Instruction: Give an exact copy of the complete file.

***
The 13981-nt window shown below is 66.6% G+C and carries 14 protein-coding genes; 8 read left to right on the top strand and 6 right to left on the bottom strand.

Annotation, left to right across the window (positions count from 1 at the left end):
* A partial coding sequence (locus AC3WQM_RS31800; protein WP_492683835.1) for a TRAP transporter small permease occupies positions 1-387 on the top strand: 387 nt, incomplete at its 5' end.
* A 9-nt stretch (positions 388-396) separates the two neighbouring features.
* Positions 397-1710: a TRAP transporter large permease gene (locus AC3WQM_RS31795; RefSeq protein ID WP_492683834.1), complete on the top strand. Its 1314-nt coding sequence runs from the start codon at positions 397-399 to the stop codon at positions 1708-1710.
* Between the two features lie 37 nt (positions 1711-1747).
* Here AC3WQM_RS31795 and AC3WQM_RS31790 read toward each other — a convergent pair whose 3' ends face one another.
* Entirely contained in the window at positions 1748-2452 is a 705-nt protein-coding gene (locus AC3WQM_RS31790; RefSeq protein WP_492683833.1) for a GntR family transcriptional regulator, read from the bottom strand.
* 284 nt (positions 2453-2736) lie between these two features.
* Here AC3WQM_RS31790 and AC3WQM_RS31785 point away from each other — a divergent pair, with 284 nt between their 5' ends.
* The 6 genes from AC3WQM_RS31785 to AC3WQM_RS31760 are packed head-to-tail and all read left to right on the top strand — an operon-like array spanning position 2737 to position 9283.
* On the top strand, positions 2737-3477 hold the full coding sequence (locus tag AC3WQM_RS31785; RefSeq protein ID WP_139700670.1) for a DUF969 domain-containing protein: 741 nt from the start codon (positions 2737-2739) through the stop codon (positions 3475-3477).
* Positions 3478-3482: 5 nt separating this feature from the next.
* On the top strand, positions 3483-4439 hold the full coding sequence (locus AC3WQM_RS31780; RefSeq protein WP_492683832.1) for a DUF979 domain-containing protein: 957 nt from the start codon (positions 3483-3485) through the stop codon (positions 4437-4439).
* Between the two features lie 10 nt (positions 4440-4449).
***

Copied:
The 13981-nt window shown below is 66.6% G+C and carries 14 protein-coding genes; 8 read left to right on the top strand and 6 right to left on the bottom strand.

Annotation, left to right across the window (positions count from 1 at the left end):
* A partial coding sequence (locus AC3WQM_RS31800; protein WP_492683835.1) for a TRAP transporter small permease occupies positions 1-387 on the top strand: 387 nt, incomplete at its 5' end.
* A 9-nt stretch (positions 388-396) separates the two neighbouring features.
* Positions 397-1710: a TRAP transporter large permease gene (locus AC3WQM_RS31795; RefSeq protein ID WP_492683834.1), complete on the top strand. Its 1314-nt coding sequence runs from the start codon at positions 397-399 to the stop codon at positions 1708-1710.
* Between the two features lie 37 nt (positions 1711-1747).
* Here AC3WQM_RS31795 and AC3WQM_RS31790 read toward each other — a convergent pair whose 3' ends face one another.
* Entirely contained in the window at positions 1748-2452 is a 705-nt protein-coding gene (locus AC3WQM_RS31790; RefSeq protein WP_492683833.1) for a GntR family transcriptional regulator, read from the bottom strand.
* 284 nt (positions 2453-2736) lie between these two features.
* Here AC3WQM_RS31790 and AC3WQM_RS31785 point away from each other — a divergent pair, with 284 nt between their 5' ends.
* The 6 genes from AC3WQM_RS31785 to AC3WQM_RS31760 are packed head-to-tail and all read left to right on the top strand — an operon-like array spanning position 2737 to position 9283.
* On the top strand, positions 2737-3477 hold the full coding sequence (locus tag AC3WQM_RS31785; RefSeq protein ID WP_139700670.1) for a DUF969 domain-containing protein: 741 nt from the start codon (positions 2737-2739) through the stop codon (positions 3475-3477).
* Positions 3478-3482: 5 nt separating this feature from the next.
* On the top strand, positions 3483-4439 hold the full coding sequence (locus AC3WQM_RS31780; RefSeq protein WP_492683832.1) for a DUF979 domain-containing protein: 957 nt from the start codon (positions 3483-3485) through the stop codon (positions 4437-4439).
* Between the two features lie 10 nt (positions 4440-4449).